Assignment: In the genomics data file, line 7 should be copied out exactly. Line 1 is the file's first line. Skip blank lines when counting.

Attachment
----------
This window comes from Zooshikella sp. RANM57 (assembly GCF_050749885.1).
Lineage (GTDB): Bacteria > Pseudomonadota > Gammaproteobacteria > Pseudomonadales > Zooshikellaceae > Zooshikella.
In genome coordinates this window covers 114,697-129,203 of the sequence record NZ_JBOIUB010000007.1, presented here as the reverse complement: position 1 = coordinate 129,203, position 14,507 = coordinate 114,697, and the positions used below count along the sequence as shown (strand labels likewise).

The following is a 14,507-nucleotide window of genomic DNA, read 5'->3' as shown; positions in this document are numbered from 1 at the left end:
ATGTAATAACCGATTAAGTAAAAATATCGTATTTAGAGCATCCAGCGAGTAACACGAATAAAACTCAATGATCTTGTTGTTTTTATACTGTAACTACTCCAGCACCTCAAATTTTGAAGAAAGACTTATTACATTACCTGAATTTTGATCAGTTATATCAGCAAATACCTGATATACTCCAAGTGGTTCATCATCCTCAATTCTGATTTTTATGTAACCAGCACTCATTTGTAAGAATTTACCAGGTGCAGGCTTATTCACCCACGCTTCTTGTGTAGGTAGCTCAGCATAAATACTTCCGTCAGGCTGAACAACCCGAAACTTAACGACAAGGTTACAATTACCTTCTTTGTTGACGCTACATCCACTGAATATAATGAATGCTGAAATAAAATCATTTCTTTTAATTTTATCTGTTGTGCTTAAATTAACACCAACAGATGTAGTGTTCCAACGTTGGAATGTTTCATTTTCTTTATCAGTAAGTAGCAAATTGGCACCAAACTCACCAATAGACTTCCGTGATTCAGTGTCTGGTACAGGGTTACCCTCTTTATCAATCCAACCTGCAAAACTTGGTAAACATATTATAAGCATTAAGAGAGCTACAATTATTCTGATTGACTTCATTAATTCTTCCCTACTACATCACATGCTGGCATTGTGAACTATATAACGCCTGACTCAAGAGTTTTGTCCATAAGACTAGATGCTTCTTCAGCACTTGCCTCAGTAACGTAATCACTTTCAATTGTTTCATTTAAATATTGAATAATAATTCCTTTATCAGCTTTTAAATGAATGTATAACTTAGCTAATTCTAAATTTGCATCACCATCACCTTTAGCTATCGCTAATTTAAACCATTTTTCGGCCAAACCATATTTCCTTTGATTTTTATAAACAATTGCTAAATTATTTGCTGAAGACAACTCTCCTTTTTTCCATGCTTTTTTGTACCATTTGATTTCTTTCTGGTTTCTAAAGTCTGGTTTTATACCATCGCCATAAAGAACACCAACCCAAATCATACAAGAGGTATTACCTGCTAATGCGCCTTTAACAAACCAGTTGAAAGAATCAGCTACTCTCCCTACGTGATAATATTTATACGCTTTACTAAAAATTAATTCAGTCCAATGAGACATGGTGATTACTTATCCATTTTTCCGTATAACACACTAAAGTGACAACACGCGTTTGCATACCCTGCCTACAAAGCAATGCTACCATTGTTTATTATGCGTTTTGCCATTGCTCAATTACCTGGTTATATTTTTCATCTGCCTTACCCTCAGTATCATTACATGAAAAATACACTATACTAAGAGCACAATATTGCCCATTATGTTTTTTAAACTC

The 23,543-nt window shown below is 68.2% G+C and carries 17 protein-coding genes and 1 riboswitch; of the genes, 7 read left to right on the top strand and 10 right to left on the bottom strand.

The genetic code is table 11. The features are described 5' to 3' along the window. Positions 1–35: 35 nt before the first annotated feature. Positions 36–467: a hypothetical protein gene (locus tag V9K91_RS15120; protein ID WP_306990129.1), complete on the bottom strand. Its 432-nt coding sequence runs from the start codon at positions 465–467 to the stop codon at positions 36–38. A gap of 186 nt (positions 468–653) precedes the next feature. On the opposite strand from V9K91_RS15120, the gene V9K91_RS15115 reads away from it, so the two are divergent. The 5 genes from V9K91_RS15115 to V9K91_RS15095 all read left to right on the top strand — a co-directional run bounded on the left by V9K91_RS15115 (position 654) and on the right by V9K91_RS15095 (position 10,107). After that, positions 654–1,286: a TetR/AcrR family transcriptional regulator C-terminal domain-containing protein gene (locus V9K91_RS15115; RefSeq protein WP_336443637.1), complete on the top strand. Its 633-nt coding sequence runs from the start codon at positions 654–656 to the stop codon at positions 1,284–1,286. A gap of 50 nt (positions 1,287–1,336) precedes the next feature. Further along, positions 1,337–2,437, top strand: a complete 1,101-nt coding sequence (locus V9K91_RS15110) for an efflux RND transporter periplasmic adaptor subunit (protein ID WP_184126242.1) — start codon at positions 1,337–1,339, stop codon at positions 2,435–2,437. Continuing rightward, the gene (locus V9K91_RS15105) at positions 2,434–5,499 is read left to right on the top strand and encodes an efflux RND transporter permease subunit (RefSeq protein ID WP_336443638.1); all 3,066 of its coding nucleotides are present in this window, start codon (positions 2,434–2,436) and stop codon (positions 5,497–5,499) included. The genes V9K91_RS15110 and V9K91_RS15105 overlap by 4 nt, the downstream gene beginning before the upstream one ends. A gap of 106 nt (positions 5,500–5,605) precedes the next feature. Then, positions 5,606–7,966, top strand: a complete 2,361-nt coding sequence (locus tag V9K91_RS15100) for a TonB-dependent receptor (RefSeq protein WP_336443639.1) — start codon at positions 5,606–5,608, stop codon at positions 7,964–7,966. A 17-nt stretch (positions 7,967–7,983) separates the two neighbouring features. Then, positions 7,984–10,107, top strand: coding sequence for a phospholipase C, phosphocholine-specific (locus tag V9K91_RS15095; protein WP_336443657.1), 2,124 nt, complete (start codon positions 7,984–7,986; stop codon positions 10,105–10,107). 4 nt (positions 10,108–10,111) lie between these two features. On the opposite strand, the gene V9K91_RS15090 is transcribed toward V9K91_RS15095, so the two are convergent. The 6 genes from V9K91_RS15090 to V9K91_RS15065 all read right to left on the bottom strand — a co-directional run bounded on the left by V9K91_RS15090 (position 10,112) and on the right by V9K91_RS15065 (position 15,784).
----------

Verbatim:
The genetic code is table 11. The features are described 5' to 3' along the window. Positions 1–35: 35 nt before the first annotated feature. Positions 36–467: a hypothetical protein gene (locus tag V9K91_RS15120; protein ID WP_306990129.1), complete on the bottom strand. Its 432-nt coding sequence runs from the start codon at positions 465–467 to the stop codon at positions 36–38. A gap of 186 nt (positions 468–653) precedes the next feature. On the opposite strand from V9K91_RS15120, the gene V9K91_RS15115 reads away from it, so the two are divergent. The 5 genes from V9K91_RS15115 to V9K91_RS15095 all read left to right on the top strand — a co-directional run bounded on the left by V9K91_RS15115 (position 654) and on the right by V9K91_RS15095 (position 10,107). After that, positions 654–1,286: a TetR/AcrR family transcriptional regulator C-terminal domain-containing protein gene (locus V9K91_RS15115; RefSeq protein WP_336443637.1), complete on the top strand. Its 633-nt coding sequence runs from the start codon at positions 654–656 to the stop codon at positions 1,284–1,286. A gap of 50 nt (positions 1,287–1,336) precedes the next feature. Further along, positions 1,337–2,437, top strand: a complete 1,101-nt coding sequence (locus V9K91_RS15110) for an efflux RND transporter periplasmic adaptor subunit (protein ID WP_184126242.1) — start codon at positions 1,337–1,339, stop codon at positions 2,435–2,437. Continuing rightward, the gene (locus V9K91_RS15105) at positions 2,434–5,499 is read left to right on the top strand and encodes an efflux RND transporter permease subunit (RefSeq protein ID WP_336443638.1); all 3,066 of its coding nucleotides are present in this window, start codon (positions 2,434–2,436) and stop codon (positions 5,497–5,499) included. The genes V9K91_RS15110 and V9K91_RS15105 overlap by 4 nt, the downstream gene beginning before the upstream one ends. A gap of 106 nt (positions 5,500–5,605) precedes the next feature. Then, positions 5,606–7,966, top strand: a complete 2,361-nt coding sequence (locus tag V9K91_RS15100) for a TonB-dependent receptor (RefSeq protein WP_336443639.1) — start codon at positions 5,606–5,608, stop codon at positions 7,964–7,966. A 17-nt stretch (positions 7,967–7,983) separates the two neighbouring features. Then, positions 7,984–10,107, top strand: coding sequence for a phospholipase C, phosphocholine-specific (locus tag V9K91_RS15095; protein WP_336443657.1), 2,124 nt, complete (start codon positions 7,984–7,986; stop codon positions 10,105–10,107). 4 nt (positions 10,108–10,111) lie between these two features. On the opposite strand, the gene V9K91_RS15090 is transcribed toward V9K91_RS15095, so the two are convergent. The 6 genes from V9K91_RS15090 to V9K91_RS15065 all read right to left on the bottom strand — a co-directional run bounded on the left by V9K91_RS15090 (position 10,112) and on the right by V9K91_RS15065 (position 15,784).